Edhi created a charitable empire out of nothing. He masterminded Pakistan’s largest welfare organisation almost single-handedly, entirely with private donations.
Abdul Sattar Edhi, was a prominent Pakistani philanthropist, social activist, ascetic and humanitarian. He was the founder and head of the Edhi Foundation in Pakistan and managed the organization for the better part of six decades. In 2013, The Huffington Post said that he might be “the world’s greatest living humanitarian.”
Revered by many as a national hero, Edhi created a charitable empire out of nothing. He masterminded Pakistan’s largest welfare organisation almost single-handedly, entirely with private donations. To many, Edhi was known as the “Father Teresa” of Pakistan. Edhi was born on January 1, 1928 in Bantva in Gujarat. His mother would give him 1 paisa for his meals and another to give to a beggar. When he was eleven, his mother became paralysed from a stroke and she died when Edhi was 19. His personal experiences and care for his mother during her illness, caused him to develop a system of services for old, mentally ill and challenged people. The Partition led Edhi and his family to migrate to Pakistan in 1947. He then shifted to Karachi to work in a market at a wholesale shop. He initially started as a peddler, and later became a commission agent selling cloth in the wholesale market in Karachi. After a few years, he established a free dispensary with help from his community. Edhi resolved to dedicate his life to aiding the poor, and over the next sixty years, he single handedly changed the face of welfare in Pakistan. Edhi founded the Edhi Foundation. Additionally, he established a welfare trust, named the Edhi Trust. Regarded as a guardian for the poor, Edhi began receiving numerous donations, which allowed him to expand his services. To this day, the Edhi Foundation continues to grow in both size and service, and is currently the largest welfare organisation in Pakistan. Since its inception, the Edhi Foundation has rescued over 20,000 abandoned infants, rehabilitated over 50,000 orphans and has trained over 40,000 nurses. It also runs more than 330 welfare centres in rural and urban Pakistan which operate as food kitchens, rehabilitation homes, shelters for abandoned women and children and clinics for the mentally handicapped.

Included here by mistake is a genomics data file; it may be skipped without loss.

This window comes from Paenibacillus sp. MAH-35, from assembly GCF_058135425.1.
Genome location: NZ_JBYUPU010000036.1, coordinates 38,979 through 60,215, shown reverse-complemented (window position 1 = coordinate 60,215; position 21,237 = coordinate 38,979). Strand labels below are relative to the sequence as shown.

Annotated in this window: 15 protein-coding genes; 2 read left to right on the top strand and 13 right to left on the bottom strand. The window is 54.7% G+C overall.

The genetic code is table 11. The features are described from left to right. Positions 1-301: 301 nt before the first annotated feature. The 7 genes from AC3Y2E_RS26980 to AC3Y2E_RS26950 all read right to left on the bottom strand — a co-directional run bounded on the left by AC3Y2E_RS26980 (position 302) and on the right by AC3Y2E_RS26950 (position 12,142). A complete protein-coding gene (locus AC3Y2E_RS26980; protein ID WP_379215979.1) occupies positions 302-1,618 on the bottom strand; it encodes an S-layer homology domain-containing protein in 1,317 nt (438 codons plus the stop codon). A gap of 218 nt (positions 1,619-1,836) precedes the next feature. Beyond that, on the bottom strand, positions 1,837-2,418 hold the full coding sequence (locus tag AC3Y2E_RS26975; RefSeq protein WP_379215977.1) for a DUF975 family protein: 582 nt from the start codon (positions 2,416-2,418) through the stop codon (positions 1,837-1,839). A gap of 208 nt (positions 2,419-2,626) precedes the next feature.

The Edhi Foundation, founded by Edhi, runs the world’s largest ambulance service (operating 1,500 of them) and offers 24-hour emergency services. It has run relief operations in Africa, Middle East, the Caucasus region, eastern Europe and United States where it provided aid following Hurricane Katrina in 2005. His son Faisal Edhi, wife Bilquis Edhi and daughters managed the daily operations of the organization during his ill health.
Edhi was married in 1965 to Bilquis, a nurse who worked at the Edhi dispensary. The couple had four children, two daughters and two sons. Bilquis runs the free maternity home at the headquarters in Karachi and organizes the adoption of abandoned babies including those born out of wedlock. Edhi was known for his ascetic lifestyle, owning only two pairs of clothes, never taking a salary from his organisation and living in an apartment next to his organization’s office.
On 25 June 2013, Edhi’s kidneys failed, it was announced that he would be on dialysis for the rest of his life unless he found a kidney donor. Edhi passed away on 8 July 2016 at the age of 88 due to kidney failure after having been placed on a ventilator. His last wishes included the request that his organs were to be donated, but due to his ill health, only his corneas were suitable. He was laid to rest at the Edhi Village, Karachi.